Image: The Nobel Foundation
It's Nobel week again, and the first prizes are out: Arvid Carlsson, Paul Greengard and Eric Kandel received the Nobel Prize in Physiology or Medicine this year for their discoveries in the field of "signal transduction in the nervous system," the Nobel Assembly at the Karolinska Institute announced yesterday.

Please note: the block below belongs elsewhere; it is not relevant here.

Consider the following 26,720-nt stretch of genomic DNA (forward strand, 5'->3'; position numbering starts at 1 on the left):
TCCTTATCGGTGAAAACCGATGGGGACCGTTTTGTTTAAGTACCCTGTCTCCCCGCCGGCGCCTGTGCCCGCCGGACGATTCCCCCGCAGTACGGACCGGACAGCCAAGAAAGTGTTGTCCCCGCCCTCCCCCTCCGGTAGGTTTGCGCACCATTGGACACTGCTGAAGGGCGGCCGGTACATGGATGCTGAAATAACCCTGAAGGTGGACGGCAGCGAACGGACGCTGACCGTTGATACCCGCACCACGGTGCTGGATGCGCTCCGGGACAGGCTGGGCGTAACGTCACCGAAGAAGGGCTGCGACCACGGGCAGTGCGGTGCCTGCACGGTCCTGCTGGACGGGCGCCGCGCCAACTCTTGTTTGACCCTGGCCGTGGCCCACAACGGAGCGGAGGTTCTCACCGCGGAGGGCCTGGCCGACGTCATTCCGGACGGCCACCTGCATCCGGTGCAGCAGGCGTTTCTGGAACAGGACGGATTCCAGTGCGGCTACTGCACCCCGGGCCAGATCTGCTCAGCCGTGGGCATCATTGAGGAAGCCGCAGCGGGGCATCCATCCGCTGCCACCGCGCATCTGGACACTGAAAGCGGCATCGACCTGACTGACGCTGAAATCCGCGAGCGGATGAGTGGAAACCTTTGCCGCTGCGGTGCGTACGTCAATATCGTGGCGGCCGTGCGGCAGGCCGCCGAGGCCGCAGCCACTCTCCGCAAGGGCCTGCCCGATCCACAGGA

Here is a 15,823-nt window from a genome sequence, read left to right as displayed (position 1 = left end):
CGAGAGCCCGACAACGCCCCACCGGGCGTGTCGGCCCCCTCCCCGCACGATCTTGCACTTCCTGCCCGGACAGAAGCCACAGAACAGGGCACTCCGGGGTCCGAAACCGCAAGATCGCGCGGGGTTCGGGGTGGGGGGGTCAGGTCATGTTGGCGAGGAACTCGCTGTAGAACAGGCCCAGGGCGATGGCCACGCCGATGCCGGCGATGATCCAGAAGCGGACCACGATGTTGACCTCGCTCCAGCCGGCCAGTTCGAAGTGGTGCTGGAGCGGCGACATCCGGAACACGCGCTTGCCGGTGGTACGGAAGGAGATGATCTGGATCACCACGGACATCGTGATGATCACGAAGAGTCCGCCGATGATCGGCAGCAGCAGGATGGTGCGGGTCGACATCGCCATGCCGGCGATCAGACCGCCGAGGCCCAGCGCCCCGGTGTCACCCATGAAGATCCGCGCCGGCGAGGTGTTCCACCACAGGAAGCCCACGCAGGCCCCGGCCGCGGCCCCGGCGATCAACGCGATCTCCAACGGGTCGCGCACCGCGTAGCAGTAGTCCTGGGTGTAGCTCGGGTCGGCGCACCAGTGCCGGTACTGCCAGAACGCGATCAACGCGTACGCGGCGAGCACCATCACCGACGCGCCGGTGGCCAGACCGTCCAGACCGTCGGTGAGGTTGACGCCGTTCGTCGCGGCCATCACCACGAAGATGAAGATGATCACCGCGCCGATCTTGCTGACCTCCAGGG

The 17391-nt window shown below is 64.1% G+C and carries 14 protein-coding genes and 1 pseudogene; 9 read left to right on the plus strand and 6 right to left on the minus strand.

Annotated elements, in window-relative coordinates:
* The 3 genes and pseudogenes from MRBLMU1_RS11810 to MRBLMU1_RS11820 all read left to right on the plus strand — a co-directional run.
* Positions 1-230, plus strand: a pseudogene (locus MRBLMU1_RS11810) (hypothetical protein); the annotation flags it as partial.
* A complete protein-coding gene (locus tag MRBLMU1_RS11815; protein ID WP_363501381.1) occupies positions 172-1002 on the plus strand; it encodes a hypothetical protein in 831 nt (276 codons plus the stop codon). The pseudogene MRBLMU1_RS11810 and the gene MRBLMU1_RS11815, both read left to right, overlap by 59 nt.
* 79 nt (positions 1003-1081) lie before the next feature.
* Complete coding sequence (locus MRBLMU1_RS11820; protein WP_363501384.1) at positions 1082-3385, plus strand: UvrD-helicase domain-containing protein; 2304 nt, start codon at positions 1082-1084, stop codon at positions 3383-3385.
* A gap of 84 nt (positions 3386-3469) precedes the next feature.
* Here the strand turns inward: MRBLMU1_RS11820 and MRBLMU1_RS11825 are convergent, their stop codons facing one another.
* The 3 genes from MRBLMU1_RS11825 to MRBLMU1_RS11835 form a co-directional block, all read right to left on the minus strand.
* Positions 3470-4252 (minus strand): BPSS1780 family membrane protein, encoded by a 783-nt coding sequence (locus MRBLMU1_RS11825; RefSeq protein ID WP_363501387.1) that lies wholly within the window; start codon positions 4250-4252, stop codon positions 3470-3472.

Greengard, who works at the Laboratory of Molecular and Cellular Science at the Rockefeller University in New York City, discovered how dopamine and other transmitters exert their influence on the nervous system. Kandel, whose lab is located at the Center for Neurobiology and Behavior at Columbia University in New York City, investigated the molecular basis of learning and memory using the sea slug as an experimental model. Carlsson, of the department of pharmacology at the University of Gothenburg in Sweden, discovered that dopamine is a transmitter in the brain and that a lack of it causes Parkinson's disease. Together their findings have led to the development of a number of new drugs to treat neurological and psychiatric disorders. More information about the new laureates' research is available from the Nobel Foundation at www.nobel.se/announcement/2000/medicine.html.